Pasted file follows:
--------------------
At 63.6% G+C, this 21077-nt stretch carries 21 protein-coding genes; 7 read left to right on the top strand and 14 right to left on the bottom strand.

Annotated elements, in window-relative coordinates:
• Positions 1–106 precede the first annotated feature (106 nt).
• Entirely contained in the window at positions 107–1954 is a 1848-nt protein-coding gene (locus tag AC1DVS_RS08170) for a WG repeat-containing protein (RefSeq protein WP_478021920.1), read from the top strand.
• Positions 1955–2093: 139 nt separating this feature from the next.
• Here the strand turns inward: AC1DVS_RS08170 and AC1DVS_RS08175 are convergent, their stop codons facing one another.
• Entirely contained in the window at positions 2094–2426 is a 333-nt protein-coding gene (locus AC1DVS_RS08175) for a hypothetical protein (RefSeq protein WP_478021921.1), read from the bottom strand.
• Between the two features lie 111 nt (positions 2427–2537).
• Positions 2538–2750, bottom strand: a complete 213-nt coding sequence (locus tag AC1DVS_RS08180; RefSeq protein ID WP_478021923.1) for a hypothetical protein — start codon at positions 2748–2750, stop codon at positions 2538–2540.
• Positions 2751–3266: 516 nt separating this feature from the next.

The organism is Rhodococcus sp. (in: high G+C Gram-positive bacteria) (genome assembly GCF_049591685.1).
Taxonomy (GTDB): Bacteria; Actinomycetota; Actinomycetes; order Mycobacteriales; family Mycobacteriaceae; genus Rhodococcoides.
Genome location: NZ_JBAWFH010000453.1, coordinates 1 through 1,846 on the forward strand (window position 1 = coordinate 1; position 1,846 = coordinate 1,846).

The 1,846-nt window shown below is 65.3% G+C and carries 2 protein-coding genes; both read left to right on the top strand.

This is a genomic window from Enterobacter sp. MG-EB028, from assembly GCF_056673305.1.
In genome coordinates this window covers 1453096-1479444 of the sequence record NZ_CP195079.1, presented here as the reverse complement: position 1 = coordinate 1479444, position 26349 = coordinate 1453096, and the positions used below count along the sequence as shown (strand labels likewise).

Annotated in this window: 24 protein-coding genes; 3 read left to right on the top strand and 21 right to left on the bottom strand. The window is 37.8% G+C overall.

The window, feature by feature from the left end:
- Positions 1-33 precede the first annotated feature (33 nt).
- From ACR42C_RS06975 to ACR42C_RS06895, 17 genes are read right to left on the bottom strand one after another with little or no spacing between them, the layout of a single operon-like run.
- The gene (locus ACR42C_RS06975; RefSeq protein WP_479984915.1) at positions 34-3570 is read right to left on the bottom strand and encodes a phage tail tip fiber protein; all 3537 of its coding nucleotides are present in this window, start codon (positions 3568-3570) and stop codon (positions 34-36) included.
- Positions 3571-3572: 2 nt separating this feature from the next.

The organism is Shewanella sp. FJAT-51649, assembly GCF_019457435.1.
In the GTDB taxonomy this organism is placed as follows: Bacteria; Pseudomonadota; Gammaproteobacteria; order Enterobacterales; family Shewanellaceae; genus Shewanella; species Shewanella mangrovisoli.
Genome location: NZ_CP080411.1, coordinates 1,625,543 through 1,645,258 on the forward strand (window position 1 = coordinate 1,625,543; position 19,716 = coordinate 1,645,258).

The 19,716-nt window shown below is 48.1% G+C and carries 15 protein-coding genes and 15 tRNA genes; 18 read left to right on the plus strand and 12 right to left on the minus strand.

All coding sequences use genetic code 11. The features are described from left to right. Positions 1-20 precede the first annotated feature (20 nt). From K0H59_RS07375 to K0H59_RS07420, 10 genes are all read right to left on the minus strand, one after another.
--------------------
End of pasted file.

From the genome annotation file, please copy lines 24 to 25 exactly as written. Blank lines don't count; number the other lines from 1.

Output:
In the GTDB taxonomy this organism is placed as follows: Bacteria; Pseudomonadota; Gammaproteobacteria; order Enterobacterales; family Shewanellaceae; genus Shewanella; species Shewanella mangrovisoli.
Genome location: NZ_CP080411.1, coordinates 1,625,543 through 1,645,258 on the forward strand (window position 1 = coordinate 1,625,543; position 19,716 = coordinate 1,645,258).